Before defining the terms “colonized” and “decolonized,” I would like to begin by defining the object of colonization and decolonization: the field of Central Eurasian history itself. For the purposes of this paper, I define the Central Eurasian history field as composed of three main components: (1) the network of individual scholars (from both Central Eurasia and abroad) who produce knowledge of the history of Central Eurasia through their research and teaching; (2) the institutions that train and employ these scholars and fund their knowledge-producing activities; and (3) the venues through which this knowledge is made accessible to audiences.

The perpetuation of colonial relations in an academic field can occur within any of these components. The practices and perspectives employed by scholars as their carry out their research, train their younger colleagues, and/or teach their undergraduate students can sustain power inequalities in a field and set the tone for relations both within the academic networks and among subfields. The recruitment, hiring, support, and retention practices of academic and research institutions determine how various geographic and chronological subfields are represented within university curricula and who takes charge of training the next generation of specialists. The selection criteria set by publishers, journals, and conference organizers determine which kinds of research will be publicized and how (if at all) various subfields will be represented to scholarly and lay readerships.

In an ideal world, the knowledge-producing scholars of a given field set the terms according to which they will research, publish, and disseminate their findings. Their research is informed by the culture, ways of knowing, and needs of the communities within which they work, and they cultivate reciprocal relations with those communities.[11] In reality, scholars in most, if not all, fields must work within institutional frameworks that are not of their making and were not established purely to promote the interests of either their field or the communities within which they work. This issue is especially acute for scholars who research in colonized and formerly colonized communities, who must contend with epistemologies, research methodologies, curricula, and archival preservation practices that, by their very design, marginalize, exoticize, and devalue non-European voices, experiences, and ways of knowing.[12] The general problems of academic institutional life can also be magnified by inequalities of size and resources between fields. Small fields and subfields enjoy less representation in the academy than do their larger cousins. This situation can quickly lead to the subordination of the smaller field to a nearby larger one, as the knowledge producers from the larger field are called upon to make training, hiring, research dissemination decisions on behalf of the smaller, poorly represented subfield.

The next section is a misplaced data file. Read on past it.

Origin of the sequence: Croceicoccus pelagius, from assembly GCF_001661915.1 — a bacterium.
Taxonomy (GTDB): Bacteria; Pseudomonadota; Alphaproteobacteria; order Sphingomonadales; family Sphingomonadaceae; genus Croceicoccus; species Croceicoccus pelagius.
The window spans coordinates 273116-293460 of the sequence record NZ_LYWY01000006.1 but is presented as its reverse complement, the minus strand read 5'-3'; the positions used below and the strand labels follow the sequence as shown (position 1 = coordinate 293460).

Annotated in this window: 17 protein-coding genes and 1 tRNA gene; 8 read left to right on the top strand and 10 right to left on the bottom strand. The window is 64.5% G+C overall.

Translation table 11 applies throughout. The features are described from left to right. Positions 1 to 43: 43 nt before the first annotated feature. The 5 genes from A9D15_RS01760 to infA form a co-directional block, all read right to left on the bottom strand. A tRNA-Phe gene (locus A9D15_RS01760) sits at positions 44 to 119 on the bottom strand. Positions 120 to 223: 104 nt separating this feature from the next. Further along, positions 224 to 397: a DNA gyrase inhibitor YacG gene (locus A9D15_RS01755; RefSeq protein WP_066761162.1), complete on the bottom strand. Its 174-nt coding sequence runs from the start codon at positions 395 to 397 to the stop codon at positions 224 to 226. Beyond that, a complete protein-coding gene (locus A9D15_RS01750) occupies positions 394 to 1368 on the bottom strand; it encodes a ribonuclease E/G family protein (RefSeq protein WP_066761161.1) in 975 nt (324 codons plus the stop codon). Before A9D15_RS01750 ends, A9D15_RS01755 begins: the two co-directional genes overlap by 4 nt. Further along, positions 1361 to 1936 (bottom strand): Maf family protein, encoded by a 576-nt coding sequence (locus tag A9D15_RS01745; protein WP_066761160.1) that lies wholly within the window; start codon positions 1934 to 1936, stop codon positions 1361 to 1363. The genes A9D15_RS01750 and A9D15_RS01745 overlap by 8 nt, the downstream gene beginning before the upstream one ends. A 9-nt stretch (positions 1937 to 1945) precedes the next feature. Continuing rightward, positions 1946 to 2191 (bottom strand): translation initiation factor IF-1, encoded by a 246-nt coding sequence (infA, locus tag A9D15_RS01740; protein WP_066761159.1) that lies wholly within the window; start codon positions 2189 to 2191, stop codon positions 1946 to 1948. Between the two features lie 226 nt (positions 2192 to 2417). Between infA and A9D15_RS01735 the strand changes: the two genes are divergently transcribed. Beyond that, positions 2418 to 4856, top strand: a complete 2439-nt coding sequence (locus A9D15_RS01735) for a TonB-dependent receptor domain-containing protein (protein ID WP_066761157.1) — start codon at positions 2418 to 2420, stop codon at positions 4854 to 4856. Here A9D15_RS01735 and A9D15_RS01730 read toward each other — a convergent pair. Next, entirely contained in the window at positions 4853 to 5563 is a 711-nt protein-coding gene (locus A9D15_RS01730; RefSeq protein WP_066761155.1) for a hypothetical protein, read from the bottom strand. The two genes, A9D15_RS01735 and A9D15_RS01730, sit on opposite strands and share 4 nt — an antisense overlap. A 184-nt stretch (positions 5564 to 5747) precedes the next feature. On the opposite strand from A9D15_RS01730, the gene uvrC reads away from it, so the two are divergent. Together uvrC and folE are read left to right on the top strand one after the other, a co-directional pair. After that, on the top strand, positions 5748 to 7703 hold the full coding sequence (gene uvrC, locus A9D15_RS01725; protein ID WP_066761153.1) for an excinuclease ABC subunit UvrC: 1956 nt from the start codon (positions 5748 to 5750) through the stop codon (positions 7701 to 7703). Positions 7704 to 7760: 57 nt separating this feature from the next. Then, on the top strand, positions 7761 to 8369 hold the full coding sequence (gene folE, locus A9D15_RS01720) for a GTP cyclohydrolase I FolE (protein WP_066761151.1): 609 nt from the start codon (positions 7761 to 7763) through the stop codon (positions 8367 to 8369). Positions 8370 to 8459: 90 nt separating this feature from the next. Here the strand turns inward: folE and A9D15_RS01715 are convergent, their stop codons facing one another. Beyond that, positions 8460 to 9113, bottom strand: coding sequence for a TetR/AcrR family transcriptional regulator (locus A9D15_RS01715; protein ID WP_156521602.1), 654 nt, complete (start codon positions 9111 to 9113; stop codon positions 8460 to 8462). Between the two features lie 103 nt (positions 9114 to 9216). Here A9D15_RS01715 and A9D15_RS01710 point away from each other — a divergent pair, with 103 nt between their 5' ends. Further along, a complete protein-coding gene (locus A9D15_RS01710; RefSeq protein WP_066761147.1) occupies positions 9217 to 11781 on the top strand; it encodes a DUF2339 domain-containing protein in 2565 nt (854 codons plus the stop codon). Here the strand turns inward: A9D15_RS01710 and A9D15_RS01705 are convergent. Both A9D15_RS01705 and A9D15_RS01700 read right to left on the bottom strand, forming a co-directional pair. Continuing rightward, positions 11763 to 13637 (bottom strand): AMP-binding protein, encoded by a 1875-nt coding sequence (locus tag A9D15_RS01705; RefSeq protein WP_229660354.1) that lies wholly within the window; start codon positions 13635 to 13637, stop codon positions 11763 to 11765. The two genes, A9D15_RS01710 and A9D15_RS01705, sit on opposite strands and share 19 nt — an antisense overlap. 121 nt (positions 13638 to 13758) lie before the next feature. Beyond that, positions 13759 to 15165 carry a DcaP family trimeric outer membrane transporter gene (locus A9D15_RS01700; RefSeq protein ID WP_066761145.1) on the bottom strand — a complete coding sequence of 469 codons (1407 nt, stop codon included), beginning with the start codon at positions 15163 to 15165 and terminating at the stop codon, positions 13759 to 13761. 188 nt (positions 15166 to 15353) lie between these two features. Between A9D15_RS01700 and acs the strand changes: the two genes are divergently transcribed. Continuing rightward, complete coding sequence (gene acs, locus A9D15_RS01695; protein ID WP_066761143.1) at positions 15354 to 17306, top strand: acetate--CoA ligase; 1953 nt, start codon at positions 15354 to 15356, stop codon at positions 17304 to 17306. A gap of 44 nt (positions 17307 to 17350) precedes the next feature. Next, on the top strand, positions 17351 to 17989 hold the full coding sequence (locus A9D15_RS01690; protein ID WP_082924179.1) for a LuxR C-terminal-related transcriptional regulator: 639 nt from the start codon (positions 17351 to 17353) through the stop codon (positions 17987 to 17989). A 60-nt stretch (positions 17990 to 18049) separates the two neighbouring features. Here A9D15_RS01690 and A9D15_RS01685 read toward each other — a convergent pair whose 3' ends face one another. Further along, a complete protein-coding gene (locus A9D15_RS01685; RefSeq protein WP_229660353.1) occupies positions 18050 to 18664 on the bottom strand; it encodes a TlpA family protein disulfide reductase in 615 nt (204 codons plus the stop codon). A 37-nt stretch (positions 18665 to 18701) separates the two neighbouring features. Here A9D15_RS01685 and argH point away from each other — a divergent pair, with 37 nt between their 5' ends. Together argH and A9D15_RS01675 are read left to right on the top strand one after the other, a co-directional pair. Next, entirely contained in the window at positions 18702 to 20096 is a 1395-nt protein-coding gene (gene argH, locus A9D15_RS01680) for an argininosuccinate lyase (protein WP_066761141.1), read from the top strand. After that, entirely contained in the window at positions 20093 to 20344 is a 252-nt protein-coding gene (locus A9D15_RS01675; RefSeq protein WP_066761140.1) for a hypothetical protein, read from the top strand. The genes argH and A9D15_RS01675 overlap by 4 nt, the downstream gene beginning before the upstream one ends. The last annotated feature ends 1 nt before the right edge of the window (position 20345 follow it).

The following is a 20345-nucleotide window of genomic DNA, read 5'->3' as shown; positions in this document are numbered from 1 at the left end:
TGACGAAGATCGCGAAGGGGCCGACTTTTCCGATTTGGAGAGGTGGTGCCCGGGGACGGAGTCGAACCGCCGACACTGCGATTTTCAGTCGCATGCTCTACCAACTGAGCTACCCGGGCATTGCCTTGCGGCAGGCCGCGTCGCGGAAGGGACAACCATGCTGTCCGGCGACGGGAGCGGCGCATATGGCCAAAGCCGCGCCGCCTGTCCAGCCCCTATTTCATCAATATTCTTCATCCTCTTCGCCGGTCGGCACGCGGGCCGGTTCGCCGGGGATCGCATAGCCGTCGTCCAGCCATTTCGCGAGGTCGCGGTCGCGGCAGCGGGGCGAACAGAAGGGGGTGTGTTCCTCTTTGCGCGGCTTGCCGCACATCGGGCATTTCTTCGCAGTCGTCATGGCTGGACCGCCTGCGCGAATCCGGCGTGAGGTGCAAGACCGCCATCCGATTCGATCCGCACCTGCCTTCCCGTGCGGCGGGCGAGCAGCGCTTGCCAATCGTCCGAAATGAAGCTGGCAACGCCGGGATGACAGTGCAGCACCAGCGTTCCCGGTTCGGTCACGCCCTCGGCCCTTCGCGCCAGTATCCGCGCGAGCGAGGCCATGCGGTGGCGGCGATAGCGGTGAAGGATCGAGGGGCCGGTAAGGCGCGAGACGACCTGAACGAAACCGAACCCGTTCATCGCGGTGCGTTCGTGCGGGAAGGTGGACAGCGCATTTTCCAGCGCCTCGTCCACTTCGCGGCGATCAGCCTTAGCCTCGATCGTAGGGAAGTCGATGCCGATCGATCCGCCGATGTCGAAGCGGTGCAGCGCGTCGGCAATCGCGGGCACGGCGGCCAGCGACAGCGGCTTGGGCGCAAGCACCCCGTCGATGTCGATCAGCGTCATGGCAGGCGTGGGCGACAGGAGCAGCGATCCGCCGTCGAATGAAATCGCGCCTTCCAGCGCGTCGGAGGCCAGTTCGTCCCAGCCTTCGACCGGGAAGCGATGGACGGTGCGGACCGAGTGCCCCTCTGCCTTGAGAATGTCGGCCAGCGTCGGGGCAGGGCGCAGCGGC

The field of Central Eurasian history remains very much a colonized field at multiple levels. First, like historians of African, South Asian, Southeast Asian, Latin American, and Native American history, practitioners of Central Eurasian history continue to live with the ways that colonial rule has shaped the categorization of knowledge, the preservation of historical sources, and the institutional structures of today’s research and education institutions. Reckoning with this situation is not simply a matter of scholars acknowledging the fact of Russian colonization in the academic writing but of considering how colonial archival taxonomies and ideologies continue to dictate how Central Eurasian historical research is conducted by scholars both local and foreign. Second, Central Eurasian history inherits from Russian and Soviet studies an imbalance of power between “international” (U.S., Canadian, western European, and Japanese) scholars and the “local” scholars, who live and work in post-Soviet Central Eurasia. This imbalance was born out of the ways that Russian and Soviet studies evolved in the West (and especially the US) during the Cold War.[13] Today, it manifests itself in material terms (access to money for training, research, and conference travel), cultural-linguistic terms (the possibility of publishing with higher-circulation European-language journals and presses and participating in international projects), and in terms of the respect (or lack thereof) with which “Western” scholars treat their “post-Soviet” colleagues.[14] As in Russian history, so, too, in Central Eurasian history one accrues greater authority by being trained and employed outside of the region one researches. Interactions between international (or internationally trained) scholars and local scholars have proved ineffective in reducing this inequality.[15]